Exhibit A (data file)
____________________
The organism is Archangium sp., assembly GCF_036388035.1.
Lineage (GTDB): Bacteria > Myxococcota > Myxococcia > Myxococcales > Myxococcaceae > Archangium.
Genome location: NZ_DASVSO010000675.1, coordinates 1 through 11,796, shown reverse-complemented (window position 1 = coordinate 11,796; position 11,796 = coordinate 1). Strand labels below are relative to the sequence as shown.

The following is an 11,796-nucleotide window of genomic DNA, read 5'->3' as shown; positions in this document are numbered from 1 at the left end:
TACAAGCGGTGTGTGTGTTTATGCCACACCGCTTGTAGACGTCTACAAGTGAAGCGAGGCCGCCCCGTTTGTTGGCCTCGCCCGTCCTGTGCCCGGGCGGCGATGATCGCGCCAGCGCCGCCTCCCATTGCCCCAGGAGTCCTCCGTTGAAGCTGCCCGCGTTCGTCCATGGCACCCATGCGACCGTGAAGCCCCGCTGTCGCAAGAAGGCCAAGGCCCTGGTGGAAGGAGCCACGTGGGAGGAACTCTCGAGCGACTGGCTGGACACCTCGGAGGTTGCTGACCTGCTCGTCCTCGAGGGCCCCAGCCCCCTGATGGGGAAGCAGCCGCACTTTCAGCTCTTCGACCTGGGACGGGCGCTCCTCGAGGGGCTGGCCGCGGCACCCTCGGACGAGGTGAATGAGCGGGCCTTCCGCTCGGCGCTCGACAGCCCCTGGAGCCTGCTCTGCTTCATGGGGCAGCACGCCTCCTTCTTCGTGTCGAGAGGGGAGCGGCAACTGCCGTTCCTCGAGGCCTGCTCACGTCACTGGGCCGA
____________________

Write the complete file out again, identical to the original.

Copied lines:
The organism is Archangium sp., assembly GCF_036388035.1.
Lineage (GTDB): Bacteria > Myxococcota > Myxococcia > Myxococcales > Myxococcaceae > Archangium.
Genome location: NZ_DASVSO010000675.1, coordinates 1 through 11,796, shown reverse-complemented (window position 1 = coordinate 11,796; position 11,796 = coordinate 1). Strand labels below are relative to the sequence as shown.

The following is an 11,796-nucleotide window of genomic DNA, read 5'->3' as shown; positions in this document are numbered from 1 at the left end:
TACAAGCGGTGTGTGTGTTTATGCCACACCGCTTGTAGACGTCTACAAGTGAAGCGAGGCCGCCCCGTTTGTTGGCCTCGCCCGTCCTGTGCCCGGGCGGCGATGATCGCGCCAGCGCCGCCTCCCATTGCCCCAGGAGTCCTCCGTTGAAGCTGCCCGCGTTCGTCCATGGCACCCATGCGACCGTGAAGCCCCGCTGTCGCAAGAAGGCCAAGGCCCTGGTGGAAGGAGCCACGTGGGAGGAACTCTCGAGCGACTGGCTGGACACCTCGGAGGTTGCTGACCTGCTCGTCCTCGAGGGCCCCAGCCCCCTGATGGGGAAGCAGCCGCACTTTCAGCTCTTCGACCTGGGACGGGCGCTCCTCGAGGGGCTGGCCGCGGCACCCTCGGACGAGGTGAATGAGCGGGCCTTCCGCTCGGCGCTCGACAGCCCCTGGAGCCTGCTCTGCTTCATGGGGCAGCACGCCTCCTTCTTCGTGTCGAGAGGGGAGCGGCAACTGCCGTTCCTCGAGGCCTGCTCACGTCACTGGGCCGA